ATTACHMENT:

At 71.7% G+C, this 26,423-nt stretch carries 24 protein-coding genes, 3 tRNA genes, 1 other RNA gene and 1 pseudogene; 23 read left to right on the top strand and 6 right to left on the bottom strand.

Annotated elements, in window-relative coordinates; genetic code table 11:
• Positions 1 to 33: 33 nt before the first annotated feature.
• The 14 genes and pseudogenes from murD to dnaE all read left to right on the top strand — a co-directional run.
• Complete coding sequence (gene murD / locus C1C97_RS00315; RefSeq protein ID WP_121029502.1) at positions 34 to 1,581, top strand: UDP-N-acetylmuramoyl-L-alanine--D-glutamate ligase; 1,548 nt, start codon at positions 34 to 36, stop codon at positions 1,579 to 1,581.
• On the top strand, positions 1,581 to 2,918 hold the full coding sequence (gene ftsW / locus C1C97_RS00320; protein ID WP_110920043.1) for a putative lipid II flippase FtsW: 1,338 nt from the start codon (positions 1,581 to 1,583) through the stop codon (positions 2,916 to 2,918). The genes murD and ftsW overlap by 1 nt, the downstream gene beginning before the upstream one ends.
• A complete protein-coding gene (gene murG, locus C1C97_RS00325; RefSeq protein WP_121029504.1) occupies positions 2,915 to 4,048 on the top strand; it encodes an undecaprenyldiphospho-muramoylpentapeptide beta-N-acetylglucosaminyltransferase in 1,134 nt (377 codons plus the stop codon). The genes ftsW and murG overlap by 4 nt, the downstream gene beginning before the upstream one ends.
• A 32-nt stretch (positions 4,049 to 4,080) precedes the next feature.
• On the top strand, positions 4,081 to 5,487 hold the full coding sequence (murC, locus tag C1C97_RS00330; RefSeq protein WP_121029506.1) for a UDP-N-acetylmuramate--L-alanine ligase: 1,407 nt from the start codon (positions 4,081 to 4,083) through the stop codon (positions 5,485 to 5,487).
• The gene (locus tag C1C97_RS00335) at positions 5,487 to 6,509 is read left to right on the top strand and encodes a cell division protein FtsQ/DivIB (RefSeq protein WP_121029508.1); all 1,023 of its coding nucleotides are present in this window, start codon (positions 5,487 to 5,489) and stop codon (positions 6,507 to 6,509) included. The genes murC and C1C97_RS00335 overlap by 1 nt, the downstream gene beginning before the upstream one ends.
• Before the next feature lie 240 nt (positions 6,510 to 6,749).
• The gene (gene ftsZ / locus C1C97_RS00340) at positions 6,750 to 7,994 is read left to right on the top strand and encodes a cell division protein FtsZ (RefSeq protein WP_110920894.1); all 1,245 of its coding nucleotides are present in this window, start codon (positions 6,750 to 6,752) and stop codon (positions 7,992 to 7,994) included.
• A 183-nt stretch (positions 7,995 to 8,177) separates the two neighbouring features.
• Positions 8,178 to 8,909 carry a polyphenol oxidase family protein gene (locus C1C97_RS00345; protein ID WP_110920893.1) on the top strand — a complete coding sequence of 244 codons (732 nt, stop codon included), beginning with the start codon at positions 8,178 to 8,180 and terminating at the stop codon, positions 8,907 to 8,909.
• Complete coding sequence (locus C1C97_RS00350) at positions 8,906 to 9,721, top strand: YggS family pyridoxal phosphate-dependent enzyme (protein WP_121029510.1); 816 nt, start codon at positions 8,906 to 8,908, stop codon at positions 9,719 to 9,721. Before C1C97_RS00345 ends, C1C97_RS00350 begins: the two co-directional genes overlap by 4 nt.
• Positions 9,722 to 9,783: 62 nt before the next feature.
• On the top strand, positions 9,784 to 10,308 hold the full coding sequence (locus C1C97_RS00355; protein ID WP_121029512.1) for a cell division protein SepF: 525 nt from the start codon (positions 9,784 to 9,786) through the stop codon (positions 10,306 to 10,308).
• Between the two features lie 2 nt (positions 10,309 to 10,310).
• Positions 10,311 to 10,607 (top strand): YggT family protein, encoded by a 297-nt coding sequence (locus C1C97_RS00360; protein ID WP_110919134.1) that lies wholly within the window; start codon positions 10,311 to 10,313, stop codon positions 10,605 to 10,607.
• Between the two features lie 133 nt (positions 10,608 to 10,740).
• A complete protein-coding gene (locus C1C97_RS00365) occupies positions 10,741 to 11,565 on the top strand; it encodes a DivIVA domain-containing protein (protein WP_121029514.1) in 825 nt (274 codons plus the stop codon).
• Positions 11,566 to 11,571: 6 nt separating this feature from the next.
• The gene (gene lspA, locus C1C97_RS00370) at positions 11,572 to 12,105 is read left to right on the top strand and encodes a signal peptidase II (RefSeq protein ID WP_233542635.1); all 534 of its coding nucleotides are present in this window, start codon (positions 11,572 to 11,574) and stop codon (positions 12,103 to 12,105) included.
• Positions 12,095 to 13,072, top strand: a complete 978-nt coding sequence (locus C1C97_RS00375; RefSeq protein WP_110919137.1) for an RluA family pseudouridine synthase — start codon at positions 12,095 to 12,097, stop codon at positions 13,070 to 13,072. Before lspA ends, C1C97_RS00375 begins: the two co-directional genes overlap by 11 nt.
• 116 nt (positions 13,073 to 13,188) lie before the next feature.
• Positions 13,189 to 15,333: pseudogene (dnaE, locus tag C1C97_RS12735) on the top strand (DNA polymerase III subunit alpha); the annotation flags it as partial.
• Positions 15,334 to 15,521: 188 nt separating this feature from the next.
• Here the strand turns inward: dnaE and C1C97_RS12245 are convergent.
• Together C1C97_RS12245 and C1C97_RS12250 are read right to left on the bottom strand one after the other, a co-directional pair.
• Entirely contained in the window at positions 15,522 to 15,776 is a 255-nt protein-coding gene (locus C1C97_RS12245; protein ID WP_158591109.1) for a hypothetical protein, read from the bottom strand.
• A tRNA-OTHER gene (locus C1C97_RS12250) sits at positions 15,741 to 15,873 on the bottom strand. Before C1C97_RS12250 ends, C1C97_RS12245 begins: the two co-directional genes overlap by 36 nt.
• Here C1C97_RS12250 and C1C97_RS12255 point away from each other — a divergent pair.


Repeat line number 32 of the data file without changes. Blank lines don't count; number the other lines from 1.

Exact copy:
• Here C1C97_RS12250 and C1C97_RS12255 point away from each other — a divergent pair.